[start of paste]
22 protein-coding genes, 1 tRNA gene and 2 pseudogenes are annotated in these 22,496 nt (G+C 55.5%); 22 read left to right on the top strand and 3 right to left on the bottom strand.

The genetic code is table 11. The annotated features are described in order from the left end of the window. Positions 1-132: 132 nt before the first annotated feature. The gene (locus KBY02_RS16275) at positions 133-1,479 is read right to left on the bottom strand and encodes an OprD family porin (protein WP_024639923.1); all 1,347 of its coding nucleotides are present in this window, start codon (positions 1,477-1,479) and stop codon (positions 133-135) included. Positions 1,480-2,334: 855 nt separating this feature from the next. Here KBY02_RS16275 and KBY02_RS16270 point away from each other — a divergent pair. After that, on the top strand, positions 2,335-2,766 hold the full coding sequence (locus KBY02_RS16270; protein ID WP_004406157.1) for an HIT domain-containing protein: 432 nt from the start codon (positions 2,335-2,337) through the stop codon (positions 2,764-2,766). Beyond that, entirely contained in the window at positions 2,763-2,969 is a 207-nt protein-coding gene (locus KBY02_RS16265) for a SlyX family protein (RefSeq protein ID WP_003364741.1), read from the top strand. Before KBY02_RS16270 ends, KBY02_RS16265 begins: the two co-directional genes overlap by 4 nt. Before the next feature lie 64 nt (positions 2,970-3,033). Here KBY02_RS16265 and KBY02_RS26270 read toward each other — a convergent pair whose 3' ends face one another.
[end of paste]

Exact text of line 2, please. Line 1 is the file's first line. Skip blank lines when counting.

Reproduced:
The genetic code is table 11. The annotated features are described in order from the left end of the window. Positions 1-132: 132 nt before the first annotated feature. The gene (locus KBY02_RS16275) at positions 133-1,479 is read right to left on the bottom strand and encodes an OprD family porin (protein WP_024639923.1); all 1,347 of its coding nucleotides are present in this window, start codon (positions 1,477-1,479) and stop codon (positions 133-135) included. Positions 1,480-2,334: 855 nt separating this feature from the next. Here KBY02_RS16275 and KBY02_RS16270 point away from each other — a divergent pair. After that, on the top strand, positions 2,335-2,766 hold the full coding sequence (locus KBY02_RS16270; protein ID WP_004406157.1) for an HIT domain-containing protein: 432 nt from the start codon (positions 2,335-2,337) through the stop codon (positions 2,764-2,766). Beyond that, entirely contained in the window at positions 2,763-2,969 is a 207-nt protein-coding gene (locus KBY02_RS16265) for a SlyX family protein (RefSeq protein ID WP_003364741.1), read from the top strand. Before KBY02_RS16270 ends, KBY02_RS16265 begins: the two co-directional genes overlap by 4 nt. Before the next feature lie 64 nt (positions 2,970-3,033). Here KBY02_RS16265 and KBY02_RS26270 read toward each other — a convergent pair whose 3' ends face one another.